But, as we mentioned earlier, if there is a material where self-healing properties would bring enormous safety and economic benefits that is concrete. Concrete structures, the most widely used in construction, are very sensitive to crack formation due to its limited tensile strength. These cracks, even if they are tiny at the beginning, can end up damaging the whole structure. Due to its composition, concrete has its own natural self-healing mechanism based on different chemical reactions triggered by the addition of water. In the event of cracking, the presence of water promotes calcium mineral precipitation in the form of calcium carbonate that fills the cracks. However, this mechanism is very limited to small cracks, lacks any control on the amount and distribution of the healing substances and is wholly dependent on the addition of water.
In order to improve concrete’s self-healing properties, material scientists have taken a bioinspired approach consisting of vascular networks and capsules filled with healing agents, embedded in the concrete. This system mirrors the secretion cells and networks found in some plants, which release healing fluids when an injury damages internal tissues. It is also a very similar mechanism to that of blood clotting. The released fluids serve both as filling material to preserve the structure and as defence against microbes or any other aggressive substances.
The study of functional surfaces in nature has also enriched the strategies to create new materials with self-defence properties. An interesting example is the self-cleaning mechanism of certain plants, known as “the lotus effect”. Due to the intricate topography of their surface, the leaves of some plants cause the adhesion of water droplets to be minimal (a phenomenon called ultrahydrophobicity). This lack of adherence results in dirt particles being immediately attached to the water droplets rather than to the leave, maintaining a clean surface as the one observed in the image below. This principle has been used in the development of a number of surface treatments, coatings and fabrics, and has been applied to products where self-cleaning surfaces are crucial4, such as the glasses in sensors for traffic control or stain-resistant textiles.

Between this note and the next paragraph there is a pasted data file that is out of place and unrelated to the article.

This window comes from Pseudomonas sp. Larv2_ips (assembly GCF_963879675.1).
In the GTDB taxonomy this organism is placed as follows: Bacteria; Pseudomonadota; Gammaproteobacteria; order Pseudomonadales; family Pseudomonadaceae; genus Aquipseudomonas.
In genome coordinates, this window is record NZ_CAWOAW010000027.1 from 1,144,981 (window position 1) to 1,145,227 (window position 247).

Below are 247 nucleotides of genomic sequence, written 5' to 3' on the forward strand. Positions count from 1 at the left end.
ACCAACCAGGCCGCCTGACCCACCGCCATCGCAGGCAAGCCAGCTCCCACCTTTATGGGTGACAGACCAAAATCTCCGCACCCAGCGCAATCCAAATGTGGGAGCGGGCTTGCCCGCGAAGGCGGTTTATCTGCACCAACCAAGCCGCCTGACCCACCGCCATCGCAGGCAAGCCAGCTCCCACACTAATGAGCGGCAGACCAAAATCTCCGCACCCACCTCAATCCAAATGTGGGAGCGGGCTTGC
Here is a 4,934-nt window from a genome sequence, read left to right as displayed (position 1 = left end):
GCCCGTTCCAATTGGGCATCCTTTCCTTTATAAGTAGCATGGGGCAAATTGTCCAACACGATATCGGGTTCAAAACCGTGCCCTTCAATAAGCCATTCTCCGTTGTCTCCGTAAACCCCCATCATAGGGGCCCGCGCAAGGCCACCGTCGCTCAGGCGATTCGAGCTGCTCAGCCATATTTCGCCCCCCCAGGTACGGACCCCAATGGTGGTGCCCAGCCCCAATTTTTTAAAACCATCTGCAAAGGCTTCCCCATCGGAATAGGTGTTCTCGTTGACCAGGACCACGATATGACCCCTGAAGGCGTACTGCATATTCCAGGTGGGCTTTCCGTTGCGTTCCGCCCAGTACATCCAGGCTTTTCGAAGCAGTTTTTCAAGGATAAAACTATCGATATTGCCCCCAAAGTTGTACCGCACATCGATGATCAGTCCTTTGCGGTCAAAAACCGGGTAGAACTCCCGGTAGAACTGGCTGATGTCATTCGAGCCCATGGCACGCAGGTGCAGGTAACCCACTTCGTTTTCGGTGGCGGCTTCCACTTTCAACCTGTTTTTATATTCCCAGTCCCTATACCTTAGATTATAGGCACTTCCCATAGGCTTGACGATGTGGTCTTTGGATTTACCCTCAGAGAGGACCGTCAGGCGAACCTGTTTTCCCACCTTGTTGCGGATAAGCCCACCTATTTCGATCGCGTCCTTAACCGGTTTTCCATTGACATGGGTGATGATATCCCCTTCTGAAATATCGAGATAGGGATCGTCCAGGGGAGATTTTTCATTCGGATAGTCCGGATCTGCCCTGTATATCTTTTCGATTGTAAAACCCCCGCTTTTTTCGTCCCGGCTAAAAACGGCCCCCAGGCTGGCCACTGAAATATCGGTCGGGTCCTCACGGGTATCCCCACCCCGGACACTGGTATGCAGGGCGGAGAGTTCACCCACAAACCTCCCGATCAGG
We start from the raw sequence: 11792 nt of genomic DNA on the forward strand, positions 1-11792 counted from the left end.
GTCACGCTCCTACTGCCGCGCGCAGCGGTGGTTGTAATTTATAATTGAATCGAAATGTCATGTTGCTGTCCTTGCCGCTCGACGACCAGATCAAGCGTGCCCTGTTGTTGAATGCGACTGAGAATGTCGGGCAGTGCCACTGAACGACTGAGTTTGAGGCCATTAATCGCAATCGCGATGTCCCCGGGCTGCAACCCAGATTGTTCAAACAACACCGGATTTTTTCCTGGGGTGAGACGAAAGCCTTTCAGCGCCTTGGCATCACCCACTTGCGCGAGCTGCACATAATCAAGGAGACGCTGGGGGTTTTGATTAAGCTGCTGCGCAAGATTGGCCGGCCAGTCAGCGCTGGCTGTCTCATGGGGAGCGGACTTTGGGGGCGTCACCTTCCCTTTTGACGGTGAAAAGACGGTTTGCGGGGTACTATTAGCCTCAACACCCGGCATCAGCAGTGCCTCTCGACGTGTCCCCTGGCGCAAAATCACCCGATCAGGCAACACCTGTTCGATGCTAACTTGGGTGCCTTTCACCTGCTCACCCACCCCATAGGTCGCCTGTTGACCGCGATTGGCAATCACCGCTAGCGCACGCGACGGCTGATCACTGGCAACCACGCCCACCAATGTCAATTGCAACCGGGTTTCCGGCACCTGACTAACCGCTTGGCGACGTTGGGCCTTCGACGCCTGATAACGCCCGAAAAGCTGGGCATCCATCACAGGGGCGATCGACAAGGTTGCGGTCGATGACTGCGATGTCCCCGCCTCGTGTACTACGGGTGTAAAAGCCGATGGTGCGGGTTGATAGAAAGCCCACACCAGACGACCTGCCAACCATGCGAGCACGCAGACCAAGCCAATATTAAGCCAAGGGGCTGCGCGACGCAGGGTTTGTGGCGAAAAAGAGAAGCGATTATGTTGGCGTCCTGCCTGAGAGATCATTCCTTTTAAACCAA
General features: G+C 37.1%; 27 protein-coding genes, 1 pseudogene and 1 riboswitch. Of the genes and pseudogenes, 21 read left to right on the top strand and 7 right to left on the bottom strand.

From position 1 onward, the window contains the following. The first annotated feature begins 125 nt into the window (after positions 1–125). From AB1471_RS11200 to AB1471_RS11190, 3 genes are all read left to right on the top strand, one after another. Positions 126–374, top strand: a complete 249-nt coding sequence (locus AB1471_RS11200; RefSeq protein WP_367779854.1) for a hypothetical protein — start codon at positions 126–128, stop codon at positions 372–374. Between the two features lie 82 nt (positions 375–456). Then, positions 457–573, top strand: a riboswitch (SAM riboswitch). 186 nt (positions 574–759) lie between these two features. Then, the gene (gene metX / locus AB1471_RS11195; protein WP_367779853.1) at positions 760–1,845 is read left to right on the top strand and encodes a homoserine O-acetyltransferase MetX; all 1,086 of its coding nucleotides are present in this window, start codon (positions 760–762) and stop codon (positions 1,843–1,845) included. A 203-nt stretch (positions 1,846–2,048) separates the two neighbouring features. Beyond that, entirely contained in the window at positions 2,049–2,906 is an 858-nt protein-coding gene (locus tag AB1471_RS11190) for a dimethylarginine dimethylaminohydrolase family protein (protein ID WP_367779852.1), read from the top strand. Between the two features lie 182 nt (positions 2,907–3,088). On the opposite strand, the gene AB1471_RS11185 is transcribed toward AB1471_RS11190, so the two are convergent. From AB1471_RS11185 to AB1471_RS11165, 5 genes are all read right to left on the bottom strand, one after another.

Other defence strategies used in materials might not be directly bioinspired, but for sure have their natural counterpart. A bicycle helmet, based on an external hard material to scatter impact forces and an internal soft material to absorb the impact, is a good example of how layering and protective surfaces work in the development of new safety products. This mechanism is constantly present in nature too, for instance, in the ladybug showed in the picture below, whose shell is built following the same principle than the bicycle helmet.
Whether bioinspired or not, the truth is that the field of self-healing materials is still at its infancy. Most of the current strategies rely on external stimuli to activate the healing mechanism, so we cannot strictly say that they are self-healing. Heat, UV irradiation, moisture or addition of curing agents are the most usual activators. As always, a smart look at nature and an interdisciplinary approach will be the key in the future development of this area of knowledge.
1 J.C. Cremaldi, B. Bhushan, Bioinspired self-healing materials: lessons from nature, Beilstein J. Nanotechnol. 2018, 9, 907–935. doi:10.3762/bjnano.9.85
2 K. R. Karpagam et al, Development of smart clothing for military applications using thermochromic colorants, Journal of The Textile Institute, Vol. 108, 7, 1122, 2017. doi.org/10.1080/00405000.2016.1220818
3 H. H. Chou et al. A chameleon-inspired stretchable electronic skin with interactive colour changing controlled by tactile sensing. Nat. Commun. 6, 8011, 2015. doi: 10.1038/ncomms9011
4 J. Genzer and Abraham Marmur, Biological and Synthetic Self-Cleaning Surfaces, MRS Bulletin, Vol. 33, 2008. doi.org/10.1557/mrs2008.159